Idol worship in it’s more refined and abstract form, is still very much a spiritual threat. Specifically when we seek a relationship with G-d, when we stand at our figurative Sinai, there is a risk that we too can fall prey to the spell of the golden calf.

The root of all idol worship is the belief in duality. The belief that there is something, anything, that has a power independent of G-d’s all inclusive unity. 

The perspective that the infinite G-d is regulated exclusively to the domain of the spirit, to the moments when we pursue abstraction, religion and philosophy, is Idol worship in its more subtle form. The belief that G-d is disconnected from the finite, from the earthly and from the physical, is the belief that there is something independent and disconnected from G-d.

The Torah tells us that Aaron made an “Eigel Masecha” (עגל מסכה) which usually translates as “molten calf”. Yet the word “Masecha” also means a mask. For that is precisely the function of the idol, to direct our attention to the concealment of nature rather than to the Divine presence beneath the mask.  

This explains why the story of the golden calf and its aftermath is sandwiched between the four portions that discuss the construction of the Mishkan, the sanctuary that the Jews were commanded to build in the desert. The construction of the Mishkan is the antidote to the story of the golden calf. The four portions tell a story that, if internalized, will protect us against the mistake made by the creators of the golden calf. It tells that we are called upon to make a home for G-d on this earth, and that we do so with our material possessions.[2]

The Mishkan teaches that G-d must be found not only in the hall of study but also in the marketplace. Not only when we pray but also when we eat. The apparent dichotomy between the physical and spiritual, body and soul, heaven and earth create not duality but oneness, not conflict but harmony.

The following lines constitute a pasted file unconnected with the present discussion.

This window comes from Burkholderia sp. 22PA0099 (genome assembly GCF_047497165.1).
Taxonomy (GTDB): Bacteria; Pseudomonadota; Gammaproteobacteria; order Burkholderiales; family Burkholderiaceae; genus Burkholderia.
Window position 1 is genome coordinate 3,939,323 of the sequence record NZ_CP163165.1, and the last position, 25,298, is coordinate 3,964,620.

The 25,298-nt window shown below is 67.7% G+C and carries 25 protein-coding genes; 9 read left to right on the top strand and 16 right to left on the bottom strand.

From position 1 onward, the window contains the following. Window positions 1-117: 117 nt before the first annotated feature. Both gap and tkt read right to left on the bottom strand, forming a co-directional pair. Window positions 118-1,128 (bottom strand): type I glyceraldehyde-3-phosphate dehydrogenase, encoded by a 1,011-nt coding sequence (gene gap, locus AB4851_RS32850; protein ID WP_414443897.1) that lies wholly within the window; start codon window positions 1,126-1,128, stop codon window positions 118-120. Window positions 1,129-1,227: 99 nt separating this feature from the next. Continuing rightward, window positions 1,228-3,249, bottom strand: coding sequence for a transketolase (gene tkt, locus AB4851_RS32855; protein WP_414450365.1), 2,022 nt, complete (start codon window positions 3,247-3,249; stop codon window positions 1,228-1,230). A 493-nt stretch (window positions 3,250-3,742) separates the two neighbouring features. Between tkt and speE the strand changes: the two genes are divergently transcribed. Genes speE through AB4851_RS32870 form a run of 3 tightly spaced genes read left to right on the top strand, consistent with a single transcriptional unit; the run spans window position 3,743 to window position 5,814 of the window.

The second half of the book of Exodus builds upon and expands the message of the first half of the book. The first half of the book tells of G-d’s awesome, supernatural power. We read about the great miracles that shatter the natural order. We encounter G-d in moments of revelation. Yet, the second half of the book tells a story that, in some ways, is far more profound: beneath the mask of duality and separation lies unity and harmony. When we use our material possessions to fulfill the will of G-d, we are creating a home for him within the concealment of nature.

This is also the theme of the holiday of Purim (which occurs during the week of, or in proximity to, the reading of the story of golden calf). Purim is the sole Jewish holiday that celebrates an event that occurred while the Jews were in exile, while they were subject to the rule of a foreign king. G-d’s name as well as supernatural miracles are absent from the scroll of Esther, the book that chronicles the story. While the events of Passover are far more miraculous than the events of Purim, the story of Purim is no less profound.[3]

Purim teaches that even where we see nothing but darkness, G-d is very much present.

On Purim the custom is to dress up in a costume. The idea is to recognize that what is obvious to the eye is no more than a mask. We dress up so that we become aware of the presence of G-d beneath the mask of nature. Purim teaches us not to be distracted by the masquerade, but rather to look beneath the mask, and sense is oneness.



[1] Exodus 32:1. 

[2] Adapted from the teachings of the Rebbe. Lekutei Sichos Vayakhel vol. 3. 

[3] See Lekutey Sichos Purim, vol. 6.